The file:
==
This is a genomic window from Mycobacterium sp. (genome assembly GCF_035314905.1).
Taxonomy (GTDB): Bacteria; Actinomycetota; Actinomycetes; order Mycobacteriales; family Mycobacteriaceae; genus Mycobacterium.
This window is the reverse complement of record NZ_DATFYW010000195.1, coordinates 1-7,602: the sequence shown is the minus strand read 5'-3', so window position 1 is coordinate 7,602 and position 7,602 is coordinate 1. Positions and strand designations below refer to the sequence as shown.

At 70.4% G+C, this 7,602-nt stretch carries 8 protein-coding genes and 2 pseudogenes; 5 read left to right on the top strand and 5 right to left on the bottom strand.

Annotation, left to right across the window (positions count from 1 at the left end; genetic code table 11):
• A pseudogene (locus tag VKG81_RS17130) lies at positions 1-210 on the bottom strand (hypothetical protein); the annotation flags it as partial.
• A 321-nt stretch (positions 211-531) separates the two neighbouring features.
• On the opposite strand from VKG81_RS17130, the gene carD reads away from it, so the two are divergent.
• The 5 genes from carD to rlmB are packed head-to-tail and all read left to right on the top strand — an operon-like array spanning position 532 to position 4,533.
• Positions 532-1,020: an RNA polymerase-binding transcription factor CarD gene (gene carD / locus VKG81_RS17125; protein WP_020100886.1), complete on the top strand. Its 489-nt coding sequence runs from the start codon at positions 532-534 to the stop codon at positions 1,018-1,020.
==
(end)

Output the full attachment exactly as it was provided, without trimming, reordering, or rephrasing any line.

This is a genomic window from Mycobacterium sp. (genome assembly GCF_035314905.1).
Taxonomy (GTDB): Bacteria; Actinomycetota; Actinomycetes; order Mycobacteriales; family Mycobacteriaceae; genus Mycobacterium.
This window is the reverse complement of record NZ_DATFYW010000195.1, coordinates 1-7,602: the sequence shown is the minus strand read 5'-3', so window position 1 is coordinate 7,602 and position 7,602 is coordinate 1. Positions and strand designations below refer to the sequence as shown.

At 70.4% G+C, this 7,602-nt stretch carries 8 protein-coding genes and 2 pseudogenes; 5 read left to right on the top strand and 5 right to left on the bottom strand.

Annotation, left to right across the window (positions count from 1 at the left end; genetic code table 11):
• A pseudogene (locus tag VKG81_RS17130) lies at positions 1-210 on the bottom strand (hypothetical protein); the annotation flags it as partial.
• A 321-nt stretch (positions 211-531) separates the two neighbouring features.
• On the opposite strand from VKG81_RS17130, the gene carD reads away from it, so the two are divergent.
• The 5 genes from carD to rlmB are packed head-to-tail and all read left to right on the top strand — an operon-like array spanning position 532 to position 4,533.
• Positions 532-1,020: an RNA polymerase-binding transcription factor CarD gene (gene carD / locus VKG81_RS17125; protein WP_020100886.1), complete on the top strand. Its 489-nt coding sequence runs from the start codon at positions 532-534 to the stop codon at positions 1,018-1,020.